Nigeria: Solving the Out of School Problem in Nigeria

24 May 2023

Cristian Munduate canvasses more investment in education.

Nigeria's out of school problem is followed globally, not just because the problem is large and growing but because global progress by 2030 depends on how it is solved in Nigeria. According to the Universal Basic Education Commission (UBEC), there are over 10 million children at the primary level and a further eight million children at the junior secondary level who are out of school. [1]. Nigeria therefore accounts for 15% of the total number of out of school children globally.

When numbers are this large, we forget what they mean. Behind each number is a child. Eight million dreams unrealized. Ten million futures limited before children have a fair chance to reach their potential.

Children are exposed to untold risks when they don't go to school - heightened chance of being under-nourished and under-immunized, forced into child labour and increased likelihood of being married and pregnant too young. These risks not only violate children's fundamental human rights but trap them in intergenerational cycles of marginalization and poverty.

It is no surprise then that poverty is the most significant barrier to school access exacerbated by school fees and other hidden costs of education. Some 17% of children aged 12-14 years in Nigeria are involved in economic activity for 14 hours or more each week. There is an urgent need to prioritize primary and secondary education for girls, Almajari children, and children with disabilities.

The system itself also limits opportunities. Chronic underfunding of education perpetuates challenges in access, as well as learning quality. Nigeria's education allocation remains consistently low and regressive--at 1.2 per cent of GDP[2] against an international benchmark of 4-6 per cent. Countries of similar development status--Ghana and Indonesia for example--which invest significantly more in education see impressive returns. Nigeria's underinvestment, on the other hand, is driving severe shortfalls in infrastructure and teaching staff, contributing to overcrowded classrooms and poor learning outcomes.

Disruption to education remains an all-too-familiar phenomenon in Nigeria, as conflict and insecurity in the north and central regions regularly shutter schools for millions of children--including for 1.3 million children in 2020/21 alone, according to the Ministries of Education of Kaduna, Sokoto and Zamfara States.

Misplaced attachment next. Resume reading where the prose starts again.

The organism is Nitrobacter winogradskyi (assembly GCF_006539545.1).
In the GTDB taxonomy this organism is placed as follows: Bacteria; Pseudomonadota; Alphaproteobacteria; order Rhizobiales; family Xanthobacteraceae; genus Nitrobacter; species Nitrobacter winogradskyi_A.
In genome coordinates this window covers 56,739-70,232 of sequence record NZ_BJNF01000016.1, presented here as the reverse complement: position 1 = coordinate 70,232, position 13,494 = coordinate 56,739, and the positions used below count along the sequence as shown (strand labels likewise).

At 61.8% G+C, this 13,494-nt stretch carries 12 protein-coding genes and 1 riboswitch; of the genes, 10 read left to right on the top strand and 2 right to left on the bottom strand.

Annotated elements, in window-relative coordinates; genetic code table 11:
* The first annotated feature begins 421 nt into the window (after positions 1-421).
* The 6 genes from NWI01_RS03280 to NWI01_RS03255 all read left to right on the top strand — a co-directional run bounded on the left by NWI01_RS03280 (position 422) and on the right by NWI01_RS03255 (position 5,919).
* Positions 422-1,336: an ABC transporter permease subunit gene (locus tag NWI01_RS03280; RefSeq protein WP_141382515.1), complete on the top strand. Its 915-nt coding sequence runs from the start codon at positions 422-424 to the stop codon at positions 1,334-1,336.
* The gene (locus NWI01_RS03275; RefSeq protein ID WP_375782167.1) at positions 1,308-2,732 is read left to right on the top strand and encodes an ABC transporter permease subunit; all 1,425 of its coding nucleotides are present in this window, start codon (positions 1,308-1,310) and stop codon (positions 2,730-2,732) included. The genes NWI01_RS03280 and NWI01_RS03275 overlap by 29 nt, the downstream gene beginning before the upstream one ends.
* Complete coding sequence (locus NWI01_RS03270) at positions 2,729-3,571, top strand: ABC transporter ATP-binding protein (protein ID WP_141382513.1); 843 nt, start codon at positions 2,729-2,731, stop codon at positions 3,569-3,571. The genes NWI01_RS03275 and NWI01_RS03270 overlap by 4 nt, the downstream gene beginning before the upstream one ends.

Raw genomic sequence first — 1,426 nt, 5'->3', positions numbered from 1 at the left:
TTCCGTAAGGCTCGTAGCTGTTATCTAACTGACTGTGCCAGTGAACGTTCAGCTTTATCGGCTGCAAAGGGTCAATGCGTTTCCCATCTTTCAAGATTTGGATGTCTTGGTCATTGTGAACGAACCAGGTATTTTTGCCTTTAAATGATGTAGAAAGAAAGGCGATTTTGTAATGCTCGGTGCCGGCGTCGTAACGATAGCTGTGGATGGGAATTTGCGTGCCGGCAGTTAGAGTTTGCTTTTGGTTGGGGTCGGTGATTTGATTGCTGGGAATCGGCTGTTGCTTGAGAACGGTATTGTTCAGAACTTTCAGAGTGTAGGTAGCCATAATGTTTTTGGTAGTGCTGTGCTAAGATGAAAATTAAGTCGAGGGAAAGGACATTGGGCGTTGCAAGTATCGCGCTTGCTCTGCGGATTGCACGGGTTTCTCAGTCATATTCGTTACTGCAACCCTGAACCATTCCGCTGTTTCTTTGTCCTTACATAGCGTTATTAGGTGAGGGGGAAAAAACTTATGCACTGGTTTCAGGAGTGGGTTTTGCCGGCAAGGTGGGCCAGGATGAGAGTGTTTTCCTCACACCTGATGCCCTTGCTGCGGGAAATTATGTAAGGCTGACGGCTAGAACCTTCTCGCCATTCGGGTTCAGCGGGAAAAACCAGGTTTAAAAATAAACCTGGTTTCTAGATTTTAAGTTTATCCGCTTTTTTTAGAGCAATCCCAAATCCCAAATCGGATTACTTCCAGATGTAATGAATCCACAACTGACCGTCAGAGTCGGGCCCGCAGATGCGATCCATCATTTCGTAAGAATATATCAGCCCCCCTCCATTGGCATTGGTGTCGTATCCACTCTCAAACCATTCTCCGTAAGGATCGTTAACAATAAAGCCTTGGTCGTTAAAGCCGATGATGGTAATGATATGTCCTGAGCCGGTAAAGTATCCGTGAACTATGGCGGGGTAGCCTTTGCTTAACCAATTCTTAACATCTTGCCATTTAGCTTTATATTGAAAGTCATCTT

These deprivations are strongly interlinked and demand comprehensive solutions. But Nigeria is also in the enviable position of having abundant evidence on what works to solve these persistence problems. Over the past 10 years, federal and state governments in Northwest Nigeria with the support of UNICEF and the Foreign, Commonwealth and Development Office (FCDO) tested solutions in formal and non-formal schools through the Girls Education Project Phase 3 (GEP3).

We now know through rigorous evaluation of GEP3 that putting cash in the hands of families and schools, combined with community-led enrolment campaigns and high-quality early grade reading and numeracy interventions--a set of interventions known as "cash plus"--brings millions of children, particularly girls into the schooling system and keeps them there.

So powerful and enduring is the impact of this approach that gender parity is achieved, school retention increases, performance in English, mother tongue and in math improves, youth literacy levels rise and early pregnancy and marriage decline.

That we have collectively showcased what works to get more children into school through GEP3 is cause for celebration. That we have not yet scaled what we know to work is cause for concern. While development partners work with government to generate evidence on how to improve access and quality, the mandate and resources to scale these interventions to every child in Nigeria rests with government. The induction of new governors last week in Abuja by the Nigeria Governors' Forum is an opportunity to redouble efforts to act with speed and at scale on the available evidence and to create an enabling environment for scaling.

So, what does an enabling environment look like?

It involves spending more on education. Little change will come to the life experience of children and the economic outlook for Nigeria unless it sees investment in education in the range of 15-20 per cent of government expenditure at federal and state levels. It is this scale of investment in human capital formation that sets the stage for a potential demographic dividend from the large and growing youth bulge.

And it involves spending better on education. In a context where universal enrolment remains in the distance, evidence from other countries indicates that spending 45 percent of the overall education budget on primary education can bring the returns we urgently seek.

All available data in Nigeria points to the fact that Nigeria's out of school problem is manifesting most acutely in the North and among marginalized children - the poor, rural, children with disabilities, children on the move, and those facing other deprivations. An equitable funding formula at federal and state levels can offer opportunities for education where it is needed the most.

When these minimum conditions are met, the stage will be set for cash plus initiatives like GEP3 to significantly address the out of school problem. It is time to fulfill the promise of a better future for children in Nigeria.

We know what to do and we know how to do it. So, let's do it!

Munduate is UNICEF Representative in Nigeria

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